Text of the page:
A Deadly-Bad Bug Report

All of us website builders and owners are lucky. What we do rarely, if ever, has life-threatening consequences. But of course we can all learn from other occupations, some of which have incredibly high stakes. Recently when listening to an episode of the podcast 99% Invisible, ((99% Invisible (or “99PI”) is one of my favorite podcasts. It’s about “design,” though in the broadest sense possible. Some of the most memorable episodes are about a failed Teddy Roosevelt-inspired stuffed possum, a World War II “deception unit”, the history of the hashtag character (technically, it’s called an “octothorpe”), and those hilarious thrashing blowup dolls you see at used car lots.)) I took away one such lesson.

The first episode of the two-episode series recounted the Air France 447 crash and how a lack of understanding the automated airplane controls likely caused the crash. While not the focus of the episodes, ((The series discusses the “Automation Paradox:” As we replace technical, challenging tasks with computers, robots, and easy-to-use interfaces, we save ourselves time and energy but become further removed from the underlying skills and systems. While not the subject of this post, the “automation paradox” is a very useful lens through which to view content management systems and the evolution of website-building tools. Every website I build places an abstracted interface between my clients and the database and code that actually output the website. This is makes it possible for people to manage their own websites but creates challenges when a bug or limitation arises due to lower-level technical issues.)) what really struck me was the copilot’s “bug report” to the captain in the final minutes before this plane crashed. The episode implies that there was still time to save the plane, but the way in which the three pilots communicated made diagnosing the reasons for and preventing the crash much harder.

Here’s what happened: Due to a speed sensor icing over, the pilots had lost their speed reading and the airplane’s autopilot had switched modes, crucially giving the pilots greater control of the plane—of which they seemed unaware. For a still-not-understood reason, one of the copilots attempted to drastically increase the plane’s altitude—by pulling a particular control lever way too far back—leading to a “stall.” In a stall, the plane wing’s angle is so extreme that it fails to generate lift and an upward-tilting plane can lose altitude. Following these actions, the pilots became confused about the state of the plane, and the plane’s very loud and unambiguous stall warning system kicked in.

Here’s how 99PI described what ensued (from 8:49-9:19):

Roman Mars (99PI Host): The copilots began to ring frantically for the captain to come in to the cockpit. At one point, one of them says, “F$&%, where is he?” ((Note: I’m directly transcribing the podcast transcript here. I’ve viewed other versions of this transcript that differ from this, but communicate the same thing. The actual conversations occurred in French so are translated in various ways.))

Interviewee: “The airplane was shaking. All kinds of alarms were going off.”

Katie Mingle (99PI Producer): One minute and thirty-eight seconds after the episode started, the captain came into the cockpit and asked, “What’s going on here?”

RM: The copilots did not say, “We’re in a stall.” Instead, one of them said, quote, “We’ve completely lost control of the airplane, and we don’t understand anything. We’ve tried everything.”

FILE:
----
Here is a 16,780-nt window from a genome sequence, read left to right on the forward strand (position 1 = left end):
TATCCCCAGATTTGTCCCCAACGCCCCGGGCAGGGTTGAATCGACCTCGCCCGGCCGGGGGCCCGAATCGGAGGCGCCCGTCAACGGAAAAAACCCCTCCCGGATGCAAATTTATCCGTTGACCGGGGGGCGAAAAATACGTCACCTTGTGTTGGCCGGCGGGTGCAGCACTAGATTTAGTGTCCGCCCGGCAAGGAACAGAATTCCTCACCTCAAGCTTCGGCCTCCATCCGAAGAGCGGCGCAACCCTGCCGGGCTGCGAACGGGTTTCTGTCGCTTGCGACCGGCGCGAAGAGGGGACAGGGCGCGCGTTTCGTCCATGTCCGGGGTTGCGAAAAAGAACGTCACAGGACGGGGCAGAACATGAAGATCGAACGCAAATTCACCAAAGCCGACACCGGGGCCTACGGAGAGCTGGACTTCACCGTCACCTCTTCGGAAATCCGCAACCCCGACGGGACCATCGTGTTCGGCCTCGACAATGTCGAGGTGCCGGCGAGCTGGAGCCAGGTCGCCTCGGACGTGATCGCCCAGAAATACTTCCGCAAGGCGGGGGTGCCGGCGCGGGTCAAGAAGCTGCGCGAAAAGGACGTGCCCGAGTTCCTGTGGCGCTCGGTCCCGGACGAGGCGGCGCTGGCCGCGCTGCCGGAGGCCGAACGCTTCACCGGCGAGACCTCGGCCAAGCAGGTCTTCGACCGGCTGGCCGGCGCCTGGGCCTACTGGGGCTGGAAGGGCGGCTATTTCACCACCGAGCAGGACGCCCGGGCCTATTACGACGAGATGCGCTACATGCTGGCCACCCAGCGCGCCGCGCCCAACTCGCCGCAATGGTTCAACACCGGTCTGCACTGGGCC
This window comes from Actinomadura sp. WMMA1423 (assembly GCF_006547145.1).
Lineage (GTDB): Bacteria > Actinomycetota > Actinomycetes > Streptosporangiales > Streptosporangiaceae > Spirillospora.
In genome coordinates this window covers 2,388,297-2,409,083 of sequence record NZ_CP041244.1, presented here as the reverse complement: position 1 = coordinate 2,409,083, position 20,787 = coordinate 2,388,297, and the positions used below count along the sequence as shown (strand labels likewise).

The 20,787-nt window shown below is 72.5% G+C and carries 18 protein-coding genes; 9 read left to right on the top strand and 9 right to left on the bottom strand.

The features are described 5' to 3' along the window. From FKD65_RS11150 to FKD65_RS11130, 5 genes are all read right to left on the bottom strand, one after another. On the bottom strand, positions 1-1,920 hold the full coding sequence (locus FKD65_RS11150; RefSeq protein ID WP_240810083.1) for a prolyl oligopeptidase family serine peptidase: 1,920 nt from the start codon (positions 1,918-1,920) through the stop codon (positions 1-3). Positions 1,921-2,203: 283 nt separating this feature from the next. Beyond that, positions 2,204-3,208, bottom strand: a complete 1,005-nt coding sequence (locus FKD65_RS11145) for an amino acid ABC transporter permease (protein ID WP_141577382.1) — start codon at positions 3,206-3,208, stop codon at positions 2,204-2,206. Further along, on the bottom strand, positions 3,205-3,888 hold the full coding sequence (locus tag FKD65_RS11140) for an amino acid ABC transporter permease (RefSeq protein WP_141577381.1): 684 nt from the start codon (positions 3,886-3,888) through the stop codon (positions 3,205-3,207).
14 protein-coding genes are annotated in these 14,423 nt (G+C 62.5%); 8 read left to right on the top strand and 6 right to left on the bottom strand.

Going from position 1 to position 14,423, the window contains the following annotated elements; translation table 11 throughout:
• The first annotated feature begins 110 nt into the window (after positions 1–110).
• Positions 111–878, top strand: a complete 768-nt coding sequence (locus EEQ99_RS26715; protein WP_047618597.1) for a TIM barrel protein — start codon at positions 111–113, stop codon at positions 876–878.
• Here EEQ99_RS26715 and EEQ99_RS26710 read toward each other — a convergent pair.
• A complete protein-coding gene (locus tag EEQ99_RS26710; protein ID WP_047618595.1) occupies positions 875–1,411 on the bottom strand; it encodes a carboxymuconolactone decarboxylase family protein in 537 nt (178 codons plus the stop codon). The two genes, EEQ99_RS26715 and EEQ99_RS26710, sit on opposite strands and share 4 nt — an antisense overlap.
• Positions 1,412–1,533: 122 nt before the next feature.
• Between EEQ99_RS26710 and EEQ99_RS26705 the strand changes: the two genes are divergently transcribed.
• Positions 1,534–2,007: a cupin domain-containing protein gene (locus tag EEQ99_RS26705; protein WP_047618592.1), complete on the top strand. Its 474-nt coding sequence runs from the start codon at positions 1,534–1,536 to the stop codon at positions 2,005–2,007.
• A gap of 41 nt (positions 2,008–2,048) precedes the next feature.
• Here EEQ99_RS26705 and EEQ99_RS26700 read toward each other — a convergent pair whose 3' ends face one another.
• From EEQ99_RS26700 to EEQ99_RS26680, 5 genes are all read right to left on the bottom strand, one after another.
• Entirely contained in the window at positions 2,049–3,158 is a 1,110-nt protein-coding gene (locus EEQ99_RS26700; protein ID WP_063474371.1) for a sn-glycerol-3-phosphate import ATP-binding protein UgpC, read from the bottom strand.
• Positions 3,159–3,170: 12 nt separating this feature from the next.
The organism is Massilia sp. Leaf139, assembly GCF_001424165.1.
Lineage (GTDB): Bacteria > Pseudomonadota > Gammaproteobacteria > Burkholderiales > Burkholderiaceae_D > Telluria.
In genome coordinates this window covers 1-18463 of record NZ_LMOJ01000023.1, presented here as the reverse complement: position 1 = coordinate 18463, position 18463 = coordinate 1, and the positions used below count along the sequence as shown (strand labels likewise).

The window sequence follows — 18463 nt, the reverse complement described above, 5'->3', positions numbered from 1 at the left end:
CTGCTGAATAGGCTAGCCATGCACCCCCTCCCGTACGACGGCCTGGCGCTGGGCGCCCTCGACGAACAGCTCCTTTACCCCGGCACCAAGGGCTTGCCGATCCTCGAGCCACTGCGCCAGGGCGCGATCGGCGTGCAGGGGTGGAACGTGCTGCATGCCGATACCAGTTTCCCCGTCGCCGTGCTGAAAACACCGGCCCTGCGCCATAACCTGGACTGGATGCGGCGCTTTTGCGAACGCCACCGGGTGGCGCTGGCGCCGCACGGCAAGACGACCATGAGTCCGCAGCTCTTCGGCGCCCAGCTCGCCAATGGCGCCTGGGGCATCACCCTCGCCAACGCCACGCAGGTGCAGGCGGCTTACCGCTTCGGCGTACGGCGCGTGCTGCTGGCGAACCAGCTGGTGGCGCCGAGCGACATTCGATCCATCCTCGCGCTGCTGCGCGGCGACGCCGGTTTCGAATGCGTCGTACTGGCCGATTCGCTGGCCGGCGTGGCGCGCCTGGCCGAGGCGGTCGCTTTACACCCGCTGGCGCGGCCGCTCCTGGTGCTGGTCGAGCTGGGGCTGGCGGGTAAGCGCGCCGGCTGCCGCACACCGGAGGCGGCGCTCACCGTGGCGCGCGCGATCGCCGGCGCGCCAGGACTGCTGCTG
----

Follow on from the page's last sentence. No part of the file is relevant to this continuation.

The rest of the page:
That’s a terrible bug report and one we can all learn from for when we need any type of support, tech or otherwise. The copilots’ communication doesn’t differ all that much from one type of common support request I get:

  • “The website is broken.”
  • “The website isn’t working.”
  • “I can’t make the website do X.”

Even when those statements are technically right—something is broken and the user knows how it should work—they don’t provide any information to the person being asked to help.

At times, this story is hard to listen to because the pilots may have had time to correct their error. (And had they done nothing from the start, they likely would have been fine.) When the captain entered the cockpit, there were some crucial and simple pieces of information the copilots could have provided:

  • A sensor wasn’t working and so the speed reading was inconsistent.
  • Both of them had drastically increased the planes incline and altitude.
  • The plane’s autopilot was literally saying “Stall” over and over in the cockpit.

This story contains all the information that I always tell people to provide when reporting a bug:

  • What are you trying to do? (Fly the plane despite the lack of air speed reading.)
  • What actions did you take just before the problem occurred? (Pulled lever way back to increase altitude.)
  • What did you expect to happen? (This is still unclear to this day. The pilot explaining his actions may have gone a long way toward figuring out the cause.)
  • What actually happened? Are there any error messages? (The “stall” warning system is sounding. The altitude is decreasing.)

Notice how this doesn’t include any guesses at how to fix the issue or what might be wrong. The point of asking for help is to get a fresh perspective of a problem. Speculation and panic just interfere with the new person’s ability to take in the known information and diagnose the unknown problem and solution.

It’s hard to blame the pilots for panicking in such a situation, but that only emphasizes the importance of practicing calm and descriptive—not prescriptive—communication of problems.

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